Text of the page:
International Day of Reflection on the Genocide in Rwanda
WASHINGTON, D.C. – Today Congressmen James P. McGovern and Joseph R. Pitts, the Co-Chairmen of the Tom Lantos Human Rights Commission, issued the following statement in recognition of the International Day of Reflection on the Genocide in Rwanda:
"Today, we join the world in remembering the victims of the Rwandan Genocide.
The Rwanda of 2016 is an emerging democracy that has made great strides in securing opportunity and equality. However, as the country looks toward a brighter future, we must not forget the staggering number of lives that were lost just over twenty years ago.
On April 6, 1994, unknown forces shot down Rwandan President Juvenal Habyarimana’s plane, killing him and igniting simmering tensions between the majority Hutu population and the minority Tutsi population. The genocide began the next day with brutal efficiency: some 800,000 people were killed in 100 days. Radio stations, using hate-filled, dehumanizing rhetoric, urged people to murder their Tutsi neighbors. The génocidaires used guns and machetes to slaughter men, women, and children. In addition to the massacres, sexual violence was used as a weapon of war. Fighters raped thousands of women and subjected them to sexual slavery and mutilation. Though some citizens, aid workers, and peacekeepers sought bravely to protect those at risk, much of the world stood by as the atrocities mounted. In the wake of these horrors, the failures of the Rwandan government and of the international community to prevent the genocide became apparent.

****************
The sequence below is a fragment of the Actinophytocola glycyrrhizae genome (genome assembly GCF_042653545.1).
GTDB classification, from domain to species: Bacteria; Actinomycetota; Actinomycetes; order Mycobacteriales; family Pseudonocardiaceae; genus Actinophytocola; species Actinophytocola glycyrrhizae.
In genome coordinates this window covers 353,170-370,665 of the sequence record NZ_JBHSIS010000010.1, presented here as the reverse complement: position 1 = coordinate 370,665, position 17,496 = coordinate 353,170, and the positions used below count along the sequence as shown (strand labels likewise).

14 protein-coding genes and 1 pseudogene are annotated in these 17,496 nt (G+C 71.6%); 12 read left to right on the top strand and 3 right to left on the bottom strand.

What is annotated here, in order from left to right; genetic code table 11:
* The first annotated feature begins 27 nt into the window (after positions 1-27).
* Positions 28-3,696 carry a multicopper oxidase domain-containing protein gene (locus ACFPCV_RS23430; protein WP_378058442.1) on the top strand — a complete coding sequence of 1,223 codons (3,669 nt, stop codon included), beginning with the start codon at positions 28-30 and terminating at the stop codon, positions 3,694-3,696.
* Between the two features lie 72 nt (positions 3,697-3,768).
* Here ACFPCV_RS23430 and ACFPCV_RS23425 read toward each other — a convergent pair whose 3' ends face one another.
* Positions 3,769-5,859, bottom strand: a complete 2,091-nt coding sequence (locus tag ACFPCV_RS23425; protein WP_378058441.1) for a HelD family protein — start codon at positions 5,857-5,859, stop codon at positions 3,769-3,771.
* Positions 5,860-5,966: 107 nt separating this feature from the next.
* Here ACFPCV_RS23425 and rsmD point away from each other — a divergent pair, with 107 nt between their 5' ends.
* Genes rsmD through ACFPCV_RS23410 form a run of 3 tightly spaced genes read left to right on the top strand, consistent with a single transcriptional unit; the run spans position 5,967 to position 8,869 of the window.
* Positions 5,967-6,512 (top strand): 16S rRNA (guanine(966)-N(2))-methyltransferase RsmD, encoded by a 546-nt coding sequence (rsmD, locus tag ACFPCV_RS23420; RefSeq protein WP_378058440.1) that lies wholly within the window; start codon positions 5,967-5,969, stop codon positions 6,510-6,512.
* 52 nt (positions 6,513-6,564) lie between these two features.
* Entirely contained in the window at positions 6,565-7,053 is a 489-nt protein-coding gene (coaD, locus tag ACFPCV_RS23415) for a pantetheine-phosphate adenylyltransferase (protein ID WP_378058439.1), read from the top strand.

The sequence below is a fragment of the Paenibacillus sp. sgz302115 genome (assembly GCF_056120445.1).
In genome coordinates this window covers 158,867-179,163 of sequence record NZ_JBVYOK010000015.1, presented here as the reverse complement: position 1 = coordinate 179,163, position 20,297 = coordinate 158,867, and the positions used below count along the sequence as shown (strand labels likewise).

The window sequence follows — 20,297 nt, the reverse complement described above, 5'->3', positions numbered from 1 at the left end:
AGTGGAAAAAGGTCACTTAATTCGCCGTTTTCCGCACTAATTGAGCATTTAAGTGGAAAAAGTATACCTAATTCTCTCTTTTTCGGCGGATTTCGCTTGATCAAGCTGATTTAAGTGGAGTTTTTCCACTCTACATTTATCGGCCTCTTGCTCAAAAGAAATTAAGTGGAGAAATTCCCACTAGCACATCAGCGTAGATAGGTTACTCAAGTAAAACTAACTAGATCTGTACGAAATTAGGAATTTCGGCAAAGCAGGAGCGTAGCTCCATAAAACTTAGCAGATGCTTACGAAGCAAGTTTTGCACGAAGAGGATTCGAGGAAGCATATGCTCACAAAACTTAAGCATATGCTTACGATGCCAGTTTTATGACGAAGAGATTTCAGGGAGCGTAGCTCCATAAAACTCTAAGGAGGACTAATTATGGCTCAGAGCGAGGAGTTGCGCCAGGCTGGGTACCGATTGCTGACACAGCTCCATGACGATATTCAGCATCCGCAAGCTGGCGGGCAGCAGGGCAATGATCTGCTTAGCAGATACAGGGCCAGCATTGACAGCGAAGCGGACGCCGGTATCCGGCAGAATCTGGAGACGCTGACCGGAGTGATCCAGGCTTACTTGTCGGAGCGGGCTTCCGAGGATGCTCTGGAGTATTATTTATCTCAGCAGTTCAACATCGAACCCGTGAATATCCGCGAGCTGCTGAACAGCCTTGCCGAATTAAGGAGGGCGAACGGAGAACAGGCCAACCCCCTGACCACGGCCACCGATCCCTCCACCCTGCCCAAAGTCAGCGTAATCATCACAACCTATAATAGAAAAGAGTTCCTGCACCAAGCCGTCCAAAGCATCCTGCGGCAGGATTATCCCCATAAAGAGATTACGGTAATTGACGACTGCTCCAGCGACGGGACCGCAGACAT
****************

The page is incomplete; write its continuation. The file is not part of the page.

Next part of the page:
It was in part the Rwandan Genocide that prompted the adoption in 2005 of the UN doctrine on the Responsibility to Protect -- a reminder that States are responsible for keeping their populations safe from genocide, crimes against humanity, war crimes, and ethnic cleansing; and that the international community has a responsibility to assist States in fulfilling their obligations. If a State fails to protect its population from these atrocities, the international community must be prepared to take collective action.
As we honor the victims of the Rwandan Genocide, we also recognize that today other communities and peoples are facing a documented risk of genocide. We must continue to ask ourselves what more our government and the international community can do to protect the Yazidi, the Rohingya, Syrian and Iraqi Christians, and any other people caught in the social violence and armed conflict of this century. We must remember, and we must act to protect."